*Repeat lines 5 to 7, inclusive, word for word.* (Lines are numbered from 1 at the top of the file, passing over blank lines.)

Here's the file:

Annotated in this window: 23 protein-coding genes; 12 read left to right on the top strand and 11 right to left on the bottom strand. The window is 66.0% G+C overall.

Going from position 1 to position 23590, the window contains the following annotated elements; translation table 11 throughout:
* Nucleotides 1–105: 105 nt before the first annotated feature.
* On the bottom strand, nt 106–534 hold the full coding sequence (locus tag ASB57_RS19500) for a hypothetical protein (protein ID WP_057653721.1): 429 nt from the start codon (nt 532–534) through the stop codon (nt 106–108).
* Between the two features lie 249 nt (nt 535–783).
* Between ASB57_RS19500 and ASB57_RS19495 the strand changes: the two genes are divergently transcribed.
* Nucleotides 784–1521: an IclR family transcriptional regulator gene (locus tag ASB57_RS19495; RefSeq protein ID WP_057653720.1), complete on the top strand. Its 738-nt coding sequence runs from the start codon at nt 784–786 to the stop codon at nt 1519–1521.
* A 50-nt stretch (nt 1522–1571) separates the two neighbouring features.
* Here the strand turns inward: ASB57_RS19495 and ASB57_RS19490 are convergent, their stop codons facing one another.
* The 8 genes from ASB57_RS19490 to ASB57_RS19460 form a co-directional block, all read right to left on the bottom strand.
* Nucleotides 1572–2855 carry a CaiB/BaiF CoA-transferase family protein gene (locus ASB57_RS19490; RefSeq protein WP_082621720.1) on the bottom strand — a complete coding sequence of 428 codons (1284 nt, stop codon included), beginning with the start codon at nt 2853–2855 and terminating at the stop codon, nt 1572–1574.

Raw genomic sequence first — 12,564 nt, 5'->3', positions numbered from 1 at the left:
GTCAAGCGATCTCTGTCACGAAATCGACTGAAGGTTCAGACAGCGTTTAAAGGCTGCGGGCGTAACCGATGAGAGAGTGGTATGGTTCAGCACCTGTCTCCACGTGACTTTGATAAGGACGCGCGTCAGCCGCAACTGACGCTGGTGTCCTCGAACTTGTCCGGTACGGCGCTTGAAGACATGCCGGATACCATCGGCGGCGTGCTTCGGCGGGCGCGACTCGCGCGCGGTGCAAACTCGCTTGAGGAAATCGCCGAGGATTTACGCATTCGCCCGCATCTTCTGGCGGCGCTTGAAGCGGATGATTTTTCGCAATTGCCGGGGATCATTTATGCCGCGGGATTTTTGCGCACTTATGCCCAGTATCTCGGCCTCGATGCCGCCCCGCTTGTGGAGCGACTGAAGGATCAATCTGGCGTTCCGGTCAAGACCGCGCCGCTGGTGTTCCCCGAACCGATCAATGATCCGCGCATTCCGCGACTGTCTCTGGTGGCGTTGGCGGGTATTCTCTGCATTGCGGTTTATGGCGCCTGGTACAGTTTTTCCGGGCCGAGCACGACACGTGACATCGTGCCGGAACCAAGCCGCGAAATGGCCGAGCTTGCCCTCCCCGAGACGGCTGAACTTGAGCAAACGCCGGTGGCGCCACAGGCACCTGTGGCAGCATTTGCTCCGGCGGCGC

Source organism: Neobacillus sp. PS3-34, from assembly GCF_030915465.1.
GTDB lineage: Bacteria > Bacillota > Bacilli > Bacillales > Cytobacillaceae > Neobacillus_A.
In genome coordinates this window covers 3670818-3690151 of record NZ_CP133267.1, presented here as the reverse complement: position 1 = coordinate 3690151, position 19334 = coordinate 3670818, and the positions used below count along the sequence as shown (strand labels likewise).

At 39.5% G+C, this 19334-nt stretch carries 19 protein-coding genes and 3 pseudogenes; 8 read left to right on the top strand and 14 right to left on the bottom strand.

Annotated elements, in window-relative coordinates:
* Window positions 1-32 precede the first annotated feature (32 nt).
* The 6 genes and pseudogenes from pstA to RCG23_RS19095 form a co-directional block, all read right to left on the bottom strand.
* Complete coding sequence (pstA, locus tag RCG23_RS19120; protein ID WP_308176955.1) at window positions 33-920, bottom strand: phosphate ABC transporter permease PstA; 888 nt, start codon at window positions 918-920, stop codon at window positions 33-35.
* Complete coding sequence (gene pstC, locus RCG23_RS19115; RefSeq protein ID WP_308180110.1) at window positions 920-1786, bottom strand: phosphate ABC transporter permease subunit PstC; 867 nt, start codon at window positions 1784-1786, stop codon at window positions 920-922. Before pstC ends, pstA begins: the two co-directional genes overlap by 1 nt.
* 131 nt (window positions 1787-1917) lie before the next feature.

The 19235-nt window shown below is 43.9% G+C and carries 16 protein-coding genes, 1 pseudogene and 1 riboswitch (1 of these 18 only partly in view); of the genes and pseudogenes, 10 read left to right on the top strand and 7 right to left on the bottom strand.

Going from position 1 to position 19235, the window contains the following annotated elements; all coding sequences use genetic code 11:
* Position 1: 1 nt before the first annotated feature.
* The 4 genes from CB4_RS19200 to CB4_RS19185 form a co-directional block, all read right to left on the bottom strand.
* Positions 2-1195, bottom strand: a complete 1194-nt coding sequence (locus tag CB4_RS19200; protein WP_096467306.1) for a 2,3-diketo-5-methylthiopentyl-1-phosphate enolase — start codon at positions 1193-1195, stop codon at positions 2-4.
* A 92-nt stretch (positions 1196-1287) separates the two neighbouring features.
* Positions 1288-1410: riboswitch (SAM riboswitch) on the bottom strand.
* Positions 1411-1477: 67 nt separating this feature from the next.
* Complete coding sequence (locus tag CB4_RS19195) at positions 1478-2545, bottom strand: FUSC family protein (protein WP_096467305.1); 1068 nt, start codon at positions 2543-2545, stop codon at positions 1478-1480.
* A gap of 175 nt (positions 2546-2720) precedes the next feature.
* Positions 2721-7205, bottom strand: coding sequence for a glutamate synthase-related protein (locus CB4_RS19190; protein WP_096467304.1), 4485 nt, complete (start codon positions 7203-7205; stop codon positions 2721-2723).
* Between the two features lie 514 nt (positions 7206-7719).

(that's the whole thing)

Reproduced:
* Between the two features lie 249 nt (nt 535–783).
* Between ASB57_RS19500 and ASB57_RS19495 the strand changes: the two genes are divergently transcribed.
* Nucleotides 784–1521: an IclR family transcriptional regulator gene (locus tag ASB57_RS19495; RefSeq protein ID WP_057653720.1), complete on the top strand. Its 738-nt coding sequence runs from the start codon at nt 784–786 to the stop codon at nt 1519–1521.